The Aquanauts had killed the power and strapped on their emergency air masks. Someone smelled burning. In a rich-oxygen environment like Aquarius, fires can spread with ferocity; any hint of combustion is taken with utter seriousness. The air wasn't circulating as it was supposed to, and, up above, the life support buoy sounded like it was going to explode. Instead of a steady, even hum, the generator sounded like something between a between a bark and like it was gagging.
The last time the buoy sounded like this, some contractor had dropped latex gloves in the diesel tanks, and operations director Mark Hulsbeck had to fish them out of the fuel filter. There was nobody in Aquarius then, but this time there were Aquanauts below, depending on the buoy for breath and heat.
With the multiple redundant air and power systems, as well as the a backup supply of both, the aquanauts were safe for the moment. But Mark Hulsbec—AKA Otter—had to fix the generator, and the generator was in the basement of the Life Support Buoy, the top of which is known as the vomitron; even mild swells, only the most salty seamen can resist turning it into a fountain of bile-based fish food. The waves were up now, making it hard to work; good thing Otter is an old hand at this.
When Otter goes in, I ask if I can visit. I'm surprised—and slightly dismayed when he says yes.
"Don't get caught between the boat and the buoy," he says.
I time my jump, narrowly avoiding being pinched between the bow of the R/V Sabine and the buoy. Otter opens the yellow hatch and we climb down a tall ladder and descend into a pristine white room. It is hot as a hair dryer, filled with diesel fumes. It rocks back and forth like the worst airplane turbulence of my life, minus the windows. The room is about the size of a small living room and the two gigantic generators make it so loud we have to wear special headsets with a combination of earmuffs and magic microphones that somehow can transmit our voices to each other and the boat. After a large set of waves rolls through I gag and I'm outside within a minute, trying to hold down the peanut butter and jelly sandwich I had for breakfast. I go back to the boat to recover. Otter stays behind and fixes things, like he always does.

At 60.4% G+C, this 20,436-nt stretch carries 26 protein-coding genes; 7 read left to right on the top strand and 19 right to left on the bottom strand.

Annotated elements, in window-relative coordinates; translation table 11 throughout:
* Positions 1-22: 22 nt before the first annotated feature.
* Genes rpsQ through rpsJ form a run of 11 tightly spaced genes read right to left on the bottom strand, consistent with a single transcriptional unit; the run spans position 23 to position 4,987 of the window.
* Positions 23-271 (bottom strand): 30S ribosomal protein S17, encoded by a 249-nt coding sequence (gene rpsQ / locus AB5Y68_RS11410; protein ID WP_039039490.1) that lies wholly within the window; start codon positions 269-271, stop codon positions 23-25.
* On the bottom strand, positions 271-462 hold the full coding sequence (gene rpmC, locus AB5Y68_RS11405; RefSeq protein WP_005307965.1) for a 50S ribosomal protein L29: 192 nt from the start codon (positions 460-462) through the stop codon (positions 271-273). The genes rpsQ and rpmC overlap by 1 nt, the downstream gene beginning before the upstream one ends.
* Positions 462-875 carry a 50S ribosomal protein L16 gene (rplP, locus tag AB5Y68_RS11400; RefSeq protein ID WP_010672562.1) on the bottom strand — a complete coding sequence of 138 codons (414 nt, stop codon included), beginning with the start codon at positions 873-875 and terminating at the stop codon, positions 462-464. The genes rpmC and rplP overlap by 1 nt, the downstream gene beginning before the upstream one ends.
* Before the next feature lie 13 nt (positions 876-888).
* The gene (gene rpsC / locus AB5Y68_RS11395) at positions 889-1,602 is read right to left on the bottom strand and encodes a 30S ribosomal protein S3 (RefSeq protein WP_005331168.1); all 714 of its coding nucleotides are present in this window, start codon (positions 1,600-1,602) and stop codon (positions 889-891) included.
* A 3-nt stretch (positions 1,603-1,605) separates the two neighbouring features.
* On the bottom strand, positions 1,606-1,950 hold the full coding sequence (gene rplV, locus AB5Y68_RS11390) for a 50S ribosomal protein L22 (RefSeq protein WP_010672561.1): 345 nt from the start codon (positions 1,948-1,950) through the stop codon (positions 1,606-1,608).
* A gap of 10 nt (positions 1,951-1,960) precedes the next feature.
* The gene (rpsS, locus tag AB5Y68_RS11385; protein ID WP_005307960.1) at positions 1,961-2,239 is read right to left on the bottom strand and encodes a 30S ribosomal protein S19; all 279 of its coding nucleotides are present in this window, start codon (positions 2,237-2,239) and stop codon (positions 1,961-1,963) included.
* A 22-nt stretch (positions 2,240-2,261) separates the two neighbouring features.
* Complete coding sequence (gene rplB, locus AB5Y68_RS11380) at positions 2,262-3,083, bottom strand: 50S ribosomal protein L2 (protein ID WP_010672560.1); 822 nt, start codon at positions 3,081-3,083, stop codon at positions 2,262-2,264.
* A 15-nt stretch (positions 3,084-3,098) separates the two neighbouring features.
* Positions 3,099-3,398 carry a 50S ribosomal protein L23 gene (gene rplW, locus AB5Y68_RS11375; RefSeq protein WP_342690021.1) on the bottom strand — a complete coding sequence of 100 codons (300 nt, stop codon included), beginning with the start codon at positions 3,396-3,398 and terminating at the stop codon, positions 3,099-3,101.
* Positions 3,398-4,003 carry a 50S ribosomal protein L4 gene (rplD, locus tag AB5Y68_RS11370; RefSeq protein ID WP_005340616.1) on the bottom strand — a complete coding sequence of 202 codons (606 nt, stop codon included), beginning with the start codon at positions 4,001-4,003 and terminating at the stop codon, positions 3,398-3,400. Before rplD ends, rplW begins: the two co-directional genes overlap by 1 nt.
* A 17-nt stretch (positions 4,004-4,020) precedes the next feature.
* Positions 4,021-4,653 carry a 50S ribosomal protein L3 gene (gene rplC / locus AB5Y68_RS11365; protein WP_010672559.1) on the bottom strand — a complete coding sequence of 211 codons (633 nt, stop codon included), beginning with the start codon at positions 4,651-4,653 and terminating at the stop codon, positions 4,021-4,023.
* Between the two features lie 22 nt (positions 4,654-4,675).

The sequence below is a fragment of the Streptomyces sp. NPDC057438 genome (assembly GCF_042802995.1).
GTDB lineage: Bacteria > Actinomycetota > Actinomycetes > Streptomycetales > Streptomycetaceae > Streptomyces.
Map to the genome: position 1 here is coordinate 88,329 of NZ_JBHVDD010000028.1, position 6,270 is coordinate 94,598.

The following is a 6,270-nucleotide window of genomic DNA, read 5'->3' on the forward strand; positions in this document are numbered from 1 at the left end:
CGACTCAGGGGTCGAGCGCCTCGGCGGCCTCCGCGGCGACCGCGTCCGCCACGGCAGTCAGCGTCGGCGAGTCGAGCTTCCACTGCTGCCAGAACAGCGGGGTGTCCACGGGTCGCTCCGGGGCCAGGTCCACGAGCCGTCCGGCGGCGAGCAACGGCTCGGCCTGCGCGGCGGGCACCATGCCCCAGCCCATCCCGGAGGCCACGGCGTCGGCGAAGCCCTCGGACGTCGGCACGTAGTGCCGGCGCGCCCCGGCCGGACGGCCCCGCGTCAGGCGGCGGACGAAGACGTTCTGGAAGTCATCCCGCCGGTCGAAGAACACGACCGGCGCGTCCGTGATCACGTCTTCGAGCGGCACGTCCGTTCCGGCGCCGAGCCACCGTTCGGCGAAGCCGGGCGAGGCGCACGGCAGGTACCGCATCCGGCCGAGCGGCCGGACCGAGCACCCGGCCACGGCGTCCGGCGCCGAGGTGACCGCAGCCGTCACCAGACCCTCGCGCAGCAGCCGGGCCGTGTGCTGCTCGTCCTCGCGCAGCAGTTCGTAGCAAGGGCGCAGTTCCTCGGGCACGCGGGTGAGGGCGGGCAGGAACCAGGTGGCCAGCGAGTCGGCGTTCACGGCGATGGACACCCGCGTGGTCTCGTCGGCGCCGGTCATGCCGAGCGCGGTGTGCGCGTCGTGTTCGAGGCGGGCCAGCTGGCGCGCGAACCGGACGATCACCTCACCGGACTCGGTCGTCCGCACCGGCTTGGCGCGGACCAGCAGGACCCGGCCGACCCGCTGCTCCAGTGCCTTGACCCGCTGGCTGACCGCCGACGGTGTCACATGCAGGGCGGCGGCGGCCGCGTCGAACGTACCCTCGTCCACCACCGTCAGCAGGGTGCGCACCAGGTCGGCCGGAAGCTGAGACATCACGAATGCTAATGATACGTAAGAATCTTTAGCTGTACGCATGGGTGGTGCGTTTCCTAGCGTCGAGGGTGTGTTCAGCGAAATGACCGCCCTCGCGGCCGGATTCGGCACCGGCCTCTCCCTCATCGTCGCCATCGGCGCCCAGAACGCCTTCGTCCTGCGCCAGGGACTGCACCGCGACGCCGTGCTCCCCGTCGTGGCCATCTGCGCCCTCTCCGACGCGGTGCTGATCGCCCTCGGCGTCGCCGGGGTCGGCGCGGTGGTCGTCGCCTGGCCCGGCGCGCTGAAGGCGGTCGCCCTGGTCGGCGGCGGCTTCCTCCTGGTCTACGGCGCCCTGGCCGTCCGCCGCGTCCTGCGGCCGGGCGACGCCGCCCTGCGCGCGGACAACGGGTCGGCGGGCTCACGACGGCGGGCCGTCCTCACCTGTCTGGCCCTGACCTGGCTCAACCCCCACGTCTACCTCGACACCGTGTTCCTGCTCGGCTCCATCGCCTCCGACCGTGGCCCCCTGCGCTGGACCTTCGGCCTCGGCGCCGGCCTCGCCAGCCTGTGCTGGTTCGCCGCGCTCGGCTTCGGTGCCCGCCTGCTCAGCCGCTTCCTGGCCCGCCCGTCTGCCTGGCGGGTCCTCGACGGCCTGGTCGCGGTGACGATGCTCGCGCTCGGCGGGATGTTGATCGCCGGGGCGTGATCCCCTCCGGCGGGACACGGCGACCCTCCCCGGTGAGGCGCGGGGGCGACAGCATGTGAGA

The Aquanauts locate the burning smell as one of the blowers in the AC unit, which is not life threatening. And so, life in the habitat, life resumes as normal as it can be.
I dive down to the base.
Piercing the moon pool and entering the wet porch, I return to find that the aquanauts are all moved in, are living comfortably. Earle is just waking from a nap, but the rest of the crew is setting up cameras and gear.
Now that everyone is settled down, I want to know how life in the habitat is the same—and different—from how we live above.
I ask everyone how they slept last night. Earle says, "I usually say that I never sleep better than when I'm on a ship, with all its lovely rocking. But I think the only time that is better than the ship is being under the ship; Being here, submerged."
I ask about the shower. Earle says, "It's very traditional in a sense. There's a showerhead and a curtain. In a mixed crew like the one we have here, we keep our bathing suits on. And your bathing suit gets a rinse. There's peppermint soap and shampoo that makes the base smell wonderful." Ryan warns me that if you turn the knob left past 11 o'clock, you'll get scalded.